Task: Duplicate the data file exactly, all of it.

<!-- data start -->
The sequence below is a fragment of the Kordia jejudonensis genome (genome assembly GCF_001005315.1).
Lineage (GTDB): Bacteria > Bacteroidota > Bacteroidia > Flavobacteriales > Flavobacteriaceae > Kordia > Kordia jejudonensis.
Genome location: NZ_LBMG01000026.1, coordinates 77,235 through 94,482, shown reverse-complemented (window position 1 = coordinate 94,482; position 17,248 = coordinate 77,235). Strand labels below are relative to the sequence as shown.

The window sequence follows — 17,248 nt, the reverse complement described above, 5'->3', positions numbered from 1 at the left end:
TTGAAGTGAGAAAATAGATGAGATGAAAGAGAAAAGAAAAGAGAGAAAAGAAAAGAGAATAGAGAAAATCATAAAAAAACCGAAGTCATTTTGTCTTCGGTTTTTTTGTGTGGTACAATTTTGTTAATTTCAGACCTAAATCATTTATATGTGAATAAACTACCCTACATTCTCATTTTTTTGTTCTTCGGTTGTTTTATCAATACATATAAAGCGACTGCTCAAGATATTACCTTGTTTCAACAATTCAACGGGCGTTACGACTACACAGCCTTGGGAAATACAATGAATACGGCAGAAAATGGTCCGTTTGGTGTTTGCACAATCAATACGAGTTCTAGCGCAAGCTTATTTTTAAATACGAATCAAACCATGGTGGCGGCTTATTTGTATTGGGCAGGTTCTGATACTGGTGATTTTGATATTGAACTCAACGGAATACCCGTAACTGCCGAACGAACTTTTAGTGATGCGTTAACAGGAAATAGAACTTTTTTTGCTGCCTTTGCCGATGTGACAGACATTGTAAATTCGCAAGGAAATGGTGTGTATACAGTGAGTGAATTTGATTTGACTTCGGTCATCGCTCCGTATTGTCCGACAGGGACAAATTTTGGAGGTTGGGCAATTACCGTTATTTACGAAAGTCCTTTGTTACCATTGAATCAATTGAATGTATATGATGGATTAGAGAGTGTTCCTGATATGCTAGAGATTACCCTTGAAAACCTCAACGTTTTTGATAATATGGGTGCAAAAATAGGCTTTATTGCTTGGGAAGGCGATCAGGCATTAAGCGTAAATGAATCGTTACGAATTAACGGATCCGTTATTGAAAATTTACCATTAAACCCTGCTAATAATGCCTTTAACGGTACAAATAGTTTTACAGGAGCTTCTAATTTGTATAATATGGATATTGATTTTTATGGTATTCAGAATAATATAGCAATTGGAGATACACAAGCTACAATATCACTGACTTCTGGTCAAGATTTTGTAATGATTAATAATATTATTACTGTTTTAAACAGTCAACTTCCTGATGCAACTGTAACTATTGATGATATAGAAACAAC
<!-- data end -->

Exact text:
The sequence below is a fragment of the Kordia jejudonensis genome (genome assembly GCF_001005315.1).
Lineage (GTDB): Bacteria > Bacteroidota > Bacteroidia > Flavobacteriales > Flavobacteriaceae > Kordia > Kordia jejudonensis.
Genome location: NZ_LBMG01000026.1, coordinates 77,235 through 94,482, shown reverse-complemented (window position 1 = coordinate 94,482; position 17,248 = coordinate 77,235). Strand labels below are relative to the sequence as shown.

The window sequence follows — 17,248 nt, the reverse complement described above, 5'->3', positions numbered from 1 at the left end:
TTGAAGTGAGAAAATAGATGAGATGAAAGAGAAAAGAAAAGAGAGAAAAGAAAAGAGAATAGAGAAAATCATAAAAAAACCGAAGTCATTTTGTCTTCGGTTTTTTTGTGTGGTACAATTTTGTTAATTTCAGACCTAAATCATTTATATGTGAATAAACTACCCTACATTCTCATTTTTTTGTTCTTCGGTTGTTTTATCAATACATATAAAGCGACTGCTCAAGATATTACCTTGTTTCAACAATTCAACGGGCGTTACGACTACACAGCCTTGGGAAATACAATGAATACGGCAGAAAATGGTCCGTTTGGTGTTTGCACAATCAATACGAGTTCTAGCGCAAGCTTATTTTTAAATACGAATCAAACCATGGTGGCGGCTTATTTGTATTGGGCAGGTTCTGATACTGGTGATTTTGATATTGAACTCAACGGAATACCCGTAACTGCCGAACGAACTTTTAGTGATGCGTTAACAGGAAATAGAACTTTTTTTGCTGCCTTTGCCGATGTGACAGACATTGTAAATTCGCAAGGAAATGGTGTGTATACAGTGAGTGAATTTGATTTGACTTCGGTCATCGCTCCGTATTGTCCGACAGGGACAAATTTTGGAGGTTGGGCAATTACCGTTATTTACGAAAGTCCTTTGTTACCATTGAATCAATTGAATGTATATGATGGATTAGAGAGTGTTCCTGATATGCTAGAGATTACCCTTGAAAACCTCAACGTTTTTGATAATATGGGTGCAAAAATAGGCTTTATTGCTTGGGAAGGCGATCAGGCATTAAGCGTAAATGAATCGTTACGAATTAACGGATCCGTTATTGAAAATTTACCATTAAACCCTGCTAATAATGCCTTTAACGGTACAAATAGTTTTACAGGAGCTTCTAATTTGTATAATATGGATATTGATTTTTATGGTATTCAGAATAATATAGCAATTGGAGATACACAAGCTACAATATCACTGACTTCTGGTCAAGATTTTGTAATGATTAATAATATTATTACTGTTTTAAACAGTCAACTTCCTGATGCAACTGTAACTATTGATGATATAGAAACAAC